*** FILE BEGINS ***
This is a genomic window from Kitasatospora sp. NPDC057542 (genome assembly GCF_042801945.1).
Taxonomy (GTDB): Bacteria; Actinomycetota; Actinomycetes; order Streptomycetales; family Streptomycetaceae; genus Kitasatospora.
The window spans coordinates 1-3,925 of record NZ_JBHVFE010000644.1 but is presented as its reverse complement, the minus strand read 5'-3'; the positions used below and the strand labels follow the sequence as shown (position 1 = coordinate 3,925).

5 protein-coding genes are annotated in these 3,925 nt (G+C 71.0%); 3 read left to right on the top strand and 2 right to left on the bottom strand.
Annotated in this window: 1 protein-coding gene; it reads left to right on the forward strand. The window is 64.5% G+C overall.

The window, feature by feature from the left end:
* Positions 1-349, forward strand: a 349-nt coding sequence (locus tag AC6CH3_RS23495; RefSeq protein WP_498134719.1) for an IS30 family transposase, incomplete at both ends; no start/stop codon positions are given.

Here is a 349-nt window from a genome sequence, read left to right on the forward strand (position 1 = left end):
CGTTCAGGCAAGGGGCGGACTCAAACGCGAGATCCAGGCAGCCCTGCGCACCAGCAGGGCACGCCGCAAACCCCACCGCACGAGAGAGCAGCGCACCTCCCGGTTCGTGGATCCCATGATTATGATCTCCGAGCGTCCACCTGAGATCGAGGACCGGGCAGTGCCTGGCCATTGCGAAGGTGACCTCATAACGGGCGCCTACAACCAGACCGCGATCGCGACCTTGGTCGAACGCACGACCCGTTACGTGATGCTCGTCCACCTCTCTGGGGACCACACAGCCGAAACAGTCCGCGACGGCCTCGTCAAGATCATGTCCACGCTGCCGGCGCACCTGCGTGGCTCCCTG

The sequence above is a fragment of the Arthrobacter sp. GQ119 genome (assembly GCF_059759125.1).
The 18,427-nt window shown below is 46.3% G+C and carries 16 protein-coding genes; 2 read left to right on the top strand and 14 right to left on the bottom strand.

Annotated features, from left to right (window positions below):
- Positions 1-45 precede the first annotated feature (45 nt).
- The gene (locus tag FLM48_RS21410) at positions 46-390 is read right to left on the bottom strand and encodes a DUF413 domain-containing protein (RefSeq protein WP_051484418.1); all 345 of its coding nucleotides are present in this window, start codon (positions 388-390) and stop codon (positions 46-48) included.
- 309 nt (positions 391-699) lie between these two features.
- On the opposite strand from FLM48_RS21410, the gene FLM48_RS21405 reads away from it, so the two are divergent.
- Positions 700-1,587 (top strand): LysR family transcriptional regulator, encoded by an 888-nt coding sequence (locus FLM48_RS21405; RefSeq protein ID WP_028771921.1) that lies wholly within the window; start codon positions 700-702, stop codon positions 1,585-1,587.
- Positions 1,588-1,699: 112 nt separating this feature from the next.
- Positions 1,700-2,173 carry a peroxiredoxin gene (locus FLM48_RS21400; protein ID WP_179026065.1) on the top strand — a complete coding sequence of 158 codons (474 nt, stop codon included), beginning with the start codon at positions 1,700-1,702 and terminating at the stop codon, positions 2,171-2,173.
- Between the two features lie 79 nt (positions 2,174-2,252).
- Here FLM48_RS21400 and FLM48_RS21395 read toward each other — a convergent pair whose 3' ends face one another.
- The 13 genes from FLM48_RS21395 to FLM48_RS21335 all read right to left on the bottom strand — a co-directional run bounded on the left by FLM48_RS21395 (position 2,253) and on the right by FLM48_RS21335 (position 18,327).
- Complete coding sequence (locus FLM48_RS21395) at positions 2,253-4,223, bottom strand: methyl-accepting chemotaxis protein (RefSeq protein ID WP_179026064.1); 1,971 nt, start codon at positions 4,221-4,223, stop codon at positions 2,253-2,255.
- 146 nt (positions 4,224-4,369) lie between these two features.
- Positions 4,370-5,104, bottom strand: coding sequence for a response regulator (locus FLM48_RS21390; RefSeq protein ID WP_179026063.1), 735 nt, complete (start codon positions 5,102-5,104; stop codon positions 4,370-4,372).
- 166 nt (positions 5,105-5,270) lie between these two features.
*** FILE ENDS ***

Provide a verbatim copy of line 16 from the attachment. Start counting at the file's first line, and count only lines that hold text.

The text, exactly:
- On the opposite strand from FLM48_RS21410, the gene FLM48_RS21405 reads away from it, so the two are divergent.